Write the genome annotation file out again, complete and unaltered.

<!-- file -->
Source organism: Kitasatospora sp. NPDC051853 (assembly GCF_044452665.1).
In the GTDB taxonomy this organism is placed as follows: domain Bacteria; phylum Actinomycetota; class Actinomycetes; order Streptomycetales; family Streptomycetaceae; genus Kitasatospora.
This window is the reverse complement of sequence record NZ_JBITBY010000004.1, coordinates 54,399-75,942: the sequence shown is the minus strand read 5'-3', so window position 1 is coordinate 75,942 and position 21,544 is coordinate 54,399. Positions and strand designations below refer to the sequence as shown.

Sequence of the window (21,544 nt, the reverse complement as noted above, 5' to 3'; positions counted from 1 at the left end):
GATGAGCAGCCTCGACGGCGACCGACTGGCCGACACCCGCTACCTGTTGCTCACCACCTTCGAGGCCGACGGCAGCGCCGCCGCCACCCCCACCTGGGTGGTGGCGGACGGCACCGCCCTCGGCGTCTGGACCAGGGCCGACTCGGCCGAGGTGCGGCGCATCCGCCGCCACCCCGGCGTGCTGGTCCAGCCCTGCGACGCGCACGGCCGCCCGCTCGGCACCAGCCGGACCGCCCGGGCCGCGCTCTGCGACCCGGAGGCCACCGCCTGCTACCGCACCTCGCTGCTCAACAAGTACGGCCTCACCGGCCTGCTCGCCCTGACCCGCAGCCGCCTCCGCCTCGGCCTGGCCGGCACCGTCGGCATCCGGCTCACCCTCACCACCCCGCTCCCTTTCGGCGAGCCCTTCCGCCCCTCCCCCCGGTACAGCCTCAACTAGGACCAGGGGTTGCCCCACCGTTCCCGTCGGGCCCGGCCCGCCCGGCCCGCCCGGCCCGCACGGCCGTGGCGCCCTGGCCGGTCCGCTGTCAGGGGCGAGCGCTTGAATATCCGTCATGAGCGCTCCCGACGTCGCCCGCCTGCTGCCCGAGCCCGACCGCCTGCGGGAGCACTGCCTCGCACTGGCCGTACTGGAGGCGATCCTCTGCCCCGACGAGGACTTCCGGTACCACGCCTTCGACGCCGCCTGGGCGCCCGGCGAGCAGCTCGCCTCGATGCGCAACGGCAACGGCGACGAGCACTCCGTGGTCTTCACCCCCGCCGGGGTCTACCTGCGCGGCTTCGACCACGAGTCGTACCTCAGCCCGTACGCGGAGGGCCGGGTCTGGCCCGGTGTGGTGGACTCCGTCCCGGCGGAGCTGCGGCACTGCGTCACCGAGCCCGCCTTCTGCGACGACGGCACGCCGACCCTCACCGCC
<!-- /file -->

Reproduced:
Source organism: Kitasatospora sp. NPDC051853 (assembly GCF_044452665.1).
In the GTDB taxonomy this organism is placed as follows: domain Bacteria; phylum Actinomycetota; class Actinomycetes; order Streptomycetales; family Streptomycetaceae; genus Kitasatospora.
This window is the reverse complement of sequence record NZ_JBITBY010000004.1, coordinates 54,399-75,942: the sequence shown is the minus strand read 5'-3', so window position 1 is coordinate 75,942 and position 21,544 is coordinate 54,399. Positions and strand designations below refer to the sequence as shown.

Sequence of the window (21,544 nt, the reverse complement as noted above, 5' to 3'; positions counted from 1 at the left end):
GATGAGCAGCCTCGACGGCGACCGACTGGCCGACACCCGCTACCTGTTGCTCACCACCTTCGAGGCCGACGGCAGCGCCGCCGCCACCCCCACCTGGGTGGTGGCGGACGGCACCGCCCTCGGCGTCTGGACCAGGGCCGACTCGGCCGAGGTGCGGCGCATCCGCCGCCACCCCGGCGTGCTGGTCCAGCCCTGCGACGCGCACGGCCGCCCGCTCGGCACCAGCCGGACCGCCCGGGCCGCGCTCTGCGACCCGGAGGCCACCGCCTGCTACCGCACCTCGCTGCTCAACAAGTACGGCCTCACCGGCCTGCTCGCCCTGACCCGCAGCCGCCTCCGCCTCGGCCTGGCCGGCACCGTCGGCATCCGGCTCACCCTCACCACCCCGCTCCCTTTCGGCGAGCCCTTCCGCCCCTCCCCCCGGTACAGCCTCAACTAGGACCAGGGGTTGCCCCACCGTTCCCGTCGGGCCCGGCCCGCCCGGCCCGCCCGGCCCGCACGGCCGTGGCGCCCTGGCCGGTCCGCTGTCAGGGGCGAGCGCTTGAATATCCGTCATGAGCGCTCCCGACGTCGCCCGCCTGCTGCCCGAGCCCGACCGCCTGCGGGAGCACTGCCTCGCACTGGCCGTACTGGAGGCGATCCTCTGCCCCGACGAGGACTTCCGGTACCACGCCTTCGACGCCGCCTGGGCGCCCGGCGAGCAGCTCGCCTCGATGCGCAACGGCAACGGCGACGAGCACTCCGTGGTCTTCACCCCCGCCGGGGTCTACCTGCGCGGCTTCGACCACGAGTCGTACCTCAGCCCGTACGCGGAGGGCCGGGTCTGGCCCGGTGTGGTGGACTCCGTCCCGGCGGAGCTGCGGCACTGCGTCACCGAGCCCGCCTTCTGCGACGACGGCACGCCGACCCTCACCGCC